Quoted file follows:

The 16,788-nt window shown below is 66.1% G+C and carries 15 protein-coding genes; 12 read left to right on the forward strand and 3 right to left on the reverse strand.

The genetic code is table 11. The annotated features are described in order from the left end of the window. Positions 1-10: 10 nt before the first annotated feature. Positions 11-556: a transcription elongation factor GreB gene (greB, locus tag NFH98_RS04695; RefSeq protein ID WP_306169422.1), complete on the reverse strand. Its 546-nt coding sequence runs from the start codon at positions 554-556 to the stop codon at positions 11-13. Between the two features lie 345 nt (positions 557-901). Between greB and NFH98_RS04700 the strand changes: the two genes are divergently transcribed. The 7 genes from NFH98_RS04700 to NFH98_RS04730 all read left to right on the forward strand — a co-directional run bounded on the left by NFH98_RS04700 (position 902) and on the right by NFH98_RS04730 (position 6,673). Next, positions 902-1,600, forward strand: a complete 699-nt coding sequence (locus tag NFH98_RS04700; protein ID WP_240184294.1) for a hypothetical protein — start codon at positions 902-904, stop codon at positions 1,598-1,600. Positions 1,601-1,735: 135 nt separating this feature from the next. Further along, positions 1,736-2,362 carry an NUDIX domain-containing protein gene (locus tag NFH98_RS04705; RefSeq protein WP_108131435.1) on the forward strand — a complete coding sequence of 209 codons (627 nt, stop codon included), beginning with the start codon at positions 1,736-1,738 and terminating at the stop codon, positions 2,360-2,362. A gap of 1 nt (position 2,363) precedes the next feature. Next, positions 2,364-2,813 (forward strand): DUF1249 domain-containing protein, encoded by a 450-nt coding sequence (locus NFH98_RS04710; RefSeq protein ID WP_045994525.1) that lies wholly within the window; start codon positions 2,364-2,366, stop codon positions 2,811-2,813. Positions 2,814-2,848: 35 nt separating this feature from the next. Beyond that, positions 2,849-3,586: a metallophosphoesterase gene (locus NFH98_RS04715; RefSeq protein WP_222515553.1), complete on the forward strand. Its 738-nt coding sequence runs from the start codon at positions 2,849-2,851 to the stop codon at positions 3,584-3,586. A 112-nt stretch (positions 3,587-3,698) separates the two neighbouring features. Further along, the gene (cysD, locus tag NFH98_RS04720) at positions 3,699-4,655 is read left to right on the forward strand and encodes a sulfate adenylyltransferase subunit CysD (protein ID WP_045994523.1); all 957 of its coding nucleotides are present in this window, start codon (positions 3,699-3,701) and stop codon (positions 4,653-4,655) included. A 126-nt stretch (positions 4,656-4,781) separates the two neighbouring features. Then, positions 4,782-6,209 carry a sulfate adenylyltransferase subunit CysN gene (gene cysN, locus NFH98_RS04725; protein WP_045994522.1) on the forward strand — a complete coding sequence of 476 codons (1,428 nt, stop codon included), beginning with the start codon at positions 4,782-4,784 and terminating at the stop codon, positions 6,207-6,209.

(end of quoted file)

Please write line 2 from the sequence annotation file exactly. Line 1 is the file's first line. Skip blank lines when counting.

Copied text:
The genetic code is table 11. The annotated features are described in order from the left end of the window. Positions 1-10: 10 nt before the first annotated feature. Positions 11-556: a transcription elongation factor GreB gene (greB, locus tag NFH98_RS04695; RefSeq protein ID WP_306169422.1), complete on the reverse strand. Its 546-nt coding sequence runs from the start codon at positions 554-556 to the stop codon at positions 11-13. Between the two features lie 345 nt (positions 557-901). Between greB and NFH98_RS04700 the strand changes: the two genes are divergently transcribed. The 7 genes from NFH98_RS04700 to NFH98_RS04730 all read left to right on the forward strand — a co-directional run bounded on the left by NFH98_RS04700 (position 902) and on the right by NFH98_RS04730 (position 6,673). Next, positions 902-1,600, forward strand: a complete 699-nt coding sequence (locus tag NFH98_RS04700; protein ID WP_240184294.1) for a hypothetical protein — start codon at positions 902-904, stop codon at positions 1,598-1,600. Positions 1,601-1,735: 135 nt separating this feature from the next. Further along, positions 1,736-2,362 carry an NUDIX domain-containing protein gene (locus tag NFH98_RS04705; RefSeq protein WP_108131435.1) on the forward strand — a complete coding sequence of 209 codons (627 nt, stop codon included), beginning with the start codon at positions 1,736-1,738 and terminating at the stop codon, positions 2,360-2,362. A gap of 1 nt (position 2,363) precedes the next feature. Next, positions 2,364-2,813 (forward strand): DUF1249 domain-containing protein, encoded by a 450-nt coding sequence (locus NFH98_RS04710; RefSeq protein ID WP_045994525.1) that lies wholly within the window; start codon positions 2,364-2,366, stop codon positions 2,811-2,813. Positions 2,814-2,848: 35 nt separating this feature from the next. Beyond that, positions 2,849-3,586: a metallophosphoesterase gene (locus NFH98_RS04715; RefSeq protein WP_222515553.1), complete on the forward strand. Its 738-nt coding sequence runs from the start codon at positions 2,849-2,851 to the stop codon at positions 3,584-3,586. A 112-nt stretch (positions 3,587-3,698) separates the two neighbouring features. Further along, the gene (cysD, locus tag NFH98_RS04720) at positions 3,699-4,655 is read left to right on the forward strand and encodes a sulfate adenylyltransferase subunit CysD (protein ID WP_045994523.1); all 957 of its coding nucleotides are present in this window, start codon (positions 3,699-3,701) and stop codon (positions 4,653-4,655) included. A 126-nt stretch (positions 4,656-4,781) separates the two neighbouring features. Then, positions 4,782-6,209 carry a sulfate adenylyltransferase subunit CysN gene (gene cysN, locus NFH98_RS04725; protein WP_045994522.1) on the forward strand — a complete coding sequence of 476 codons (1,428 nt, stop codon included), beginning with the start codon at positions 4,782-4,784 and terminating at the stop codon, positions 6,207-6,209.